Profile on the Douro – John Szabo’s Vintages Preview for May 26th 2012
Portugal is the other theme of the May 26th Vintages release, with a selection of wines from four different regions. I take an in depth look at the Douro Valley below and I’ve included a link to some Smart Portugal Buys from both the LCBO release and private import channels.
The Douro Valley
The Douro Valley is easily the most recognized wine region in Portugal. Its fame was of course established as the source of one of the world’s great fortified wines, Porto. The strong, sweet red and white wines of DOC Porto are still, three centuries after their creation, considered among the world’s best and immediately associated with the country that makes them. It was the early commercial success of port and the resulting need to protect its reputation that led to the Douro’s demarcation in 1756, making it one of the oldest appellations in the world.
The fame and reputation of port lives on, but early into the 21st century, it’s the dry white and especially red table wines (in the sense of unfortified) that are making headlines. No less than half of the region’s grapes are destined for table wines today, and increasingly they are sourced from some of the region’s finest vineyards and oldest vines, too, which in the past were reserved exclusively for port. In the short span of 30 years since the DOC for table wines was granted in 1979, Douro wines have become the most admired in Portugal, and increasingly respected around the world.
The region itself takes the ideal image of picturesque vineyard landscapes to a new level of jaw-dropping beauty. No visitor can fail to marvel at the ingenuity, or perhaps madness of man to have endeavored and succeeded to tame the rugged, tortuously twisted course of the river into a viable agricultural landscape. From its source in Spain, the Río Duero takes a name change to the Douro as it comes crashing over the border on its 200km journey through Portugal down to the Atlantic Ocean. On either bank, hundreds of kilometers of carefully contoured, walled terraced vineyards rise up to 700m, some on seemingly impossibly steep slopes dynamited into submission straight out of the bedrock. The surface is littered with fractured pieces of stone, creating a dazzling yet blinding shimmer of reflected sunlight. Handsome but rugged manor houses made of the grey stone dot the sides and crests of hills, commanding impressive views over the river and its vine-covered banks. So unique is the region that UNESCO declared the Douro a World Heritage Site in 2001, describing it as a “cultural, evolving live landscape” worthy of protection.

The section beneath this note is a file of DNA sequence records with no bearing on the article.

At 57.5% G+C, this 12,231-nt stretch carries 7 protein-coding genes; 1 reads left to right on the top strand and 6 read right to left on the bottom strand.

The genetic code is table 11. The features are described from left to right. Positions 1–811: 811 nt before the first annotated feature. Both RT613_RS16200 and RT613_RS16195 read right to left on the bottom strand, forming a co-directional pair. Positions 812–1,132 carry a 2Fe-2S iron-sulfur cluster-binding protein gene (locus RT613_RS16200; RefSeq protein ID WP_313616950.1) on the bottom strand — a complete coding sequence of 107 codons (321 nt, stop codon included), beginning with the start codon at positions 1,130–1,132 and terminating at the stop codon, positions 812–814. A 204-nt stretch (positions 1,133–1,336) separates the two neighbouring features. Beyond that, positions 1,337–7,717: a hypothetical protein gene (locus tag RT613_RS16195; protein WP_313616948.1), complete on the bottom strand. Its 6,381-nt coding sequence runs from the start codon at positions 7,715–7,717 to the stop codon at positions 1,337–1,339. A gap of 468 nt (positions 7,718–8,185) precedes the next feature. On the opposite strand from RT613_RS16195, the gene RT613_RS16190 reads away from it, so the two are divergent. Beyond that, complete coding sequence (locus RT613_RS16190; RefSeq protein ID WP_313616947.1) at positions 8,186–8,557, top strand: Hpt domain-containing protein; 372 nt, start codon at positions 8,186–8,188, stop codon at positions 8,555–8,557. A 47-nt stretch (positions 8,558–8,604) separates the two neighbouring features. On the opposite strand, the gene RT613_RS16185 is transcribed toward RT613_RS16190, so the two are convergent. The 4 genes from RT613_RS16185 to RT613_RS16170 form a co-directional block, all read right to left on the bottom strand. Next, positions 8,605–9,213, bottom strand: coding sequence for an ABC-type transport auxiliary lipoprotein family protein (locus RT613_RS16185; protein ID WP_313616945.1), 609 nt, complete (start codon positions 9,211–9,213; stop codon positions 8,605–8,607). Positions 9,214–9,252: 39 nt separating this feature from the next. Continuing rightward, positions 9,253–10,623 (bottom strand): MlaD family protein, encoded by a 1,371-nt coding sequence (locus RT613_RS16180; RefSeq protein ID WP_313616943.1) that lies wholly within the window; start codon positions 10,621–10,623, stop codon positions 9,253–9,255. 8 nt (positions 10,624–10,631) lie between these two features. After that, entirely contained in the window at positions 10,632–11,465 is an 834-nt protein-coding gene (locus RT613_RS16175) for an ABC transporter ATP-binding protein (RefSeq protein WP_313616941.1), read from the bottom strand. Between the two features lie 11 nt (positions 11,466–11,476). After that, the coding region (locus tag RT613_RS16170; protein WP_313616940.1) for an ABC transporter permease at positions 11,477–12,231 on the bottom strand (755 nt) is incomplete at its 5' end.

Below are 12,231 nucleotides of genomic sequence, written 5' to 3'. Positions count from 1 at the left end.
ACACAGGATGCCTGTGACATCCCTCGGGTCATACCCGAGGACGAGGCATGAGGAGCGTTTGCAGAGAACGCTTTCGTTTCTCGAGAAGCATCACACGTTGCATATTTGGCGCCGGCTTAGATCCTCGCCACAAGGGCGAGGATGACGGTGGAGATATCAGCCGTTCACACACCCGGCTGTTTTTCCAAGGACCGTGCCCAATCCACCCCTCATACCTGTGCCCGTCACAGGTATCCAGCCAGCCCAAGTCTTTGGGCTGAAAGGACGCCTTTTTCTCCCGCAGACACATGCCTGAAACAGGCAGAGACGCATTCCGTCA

The river, and later the train track that follows its course were once the only way to access this remote region, and the further up river one travelled, the more remote and wild the surroundings became. A nearly completed four-lane highway makes visiting the Douro much easier these days. Yet as wild as the Douro Valley still appears today, the region’s climate is perhaps even less hospitable.
Often characterized as ‘severe’ by vine growers in the resigned way that only a lifetime’s worth of agriculture can validate, the temperatures inland towards the Spanish border regularly reach 50ºC in the dead of summer. Rainfall is scant here too, and one wonders how the vine even survives at all.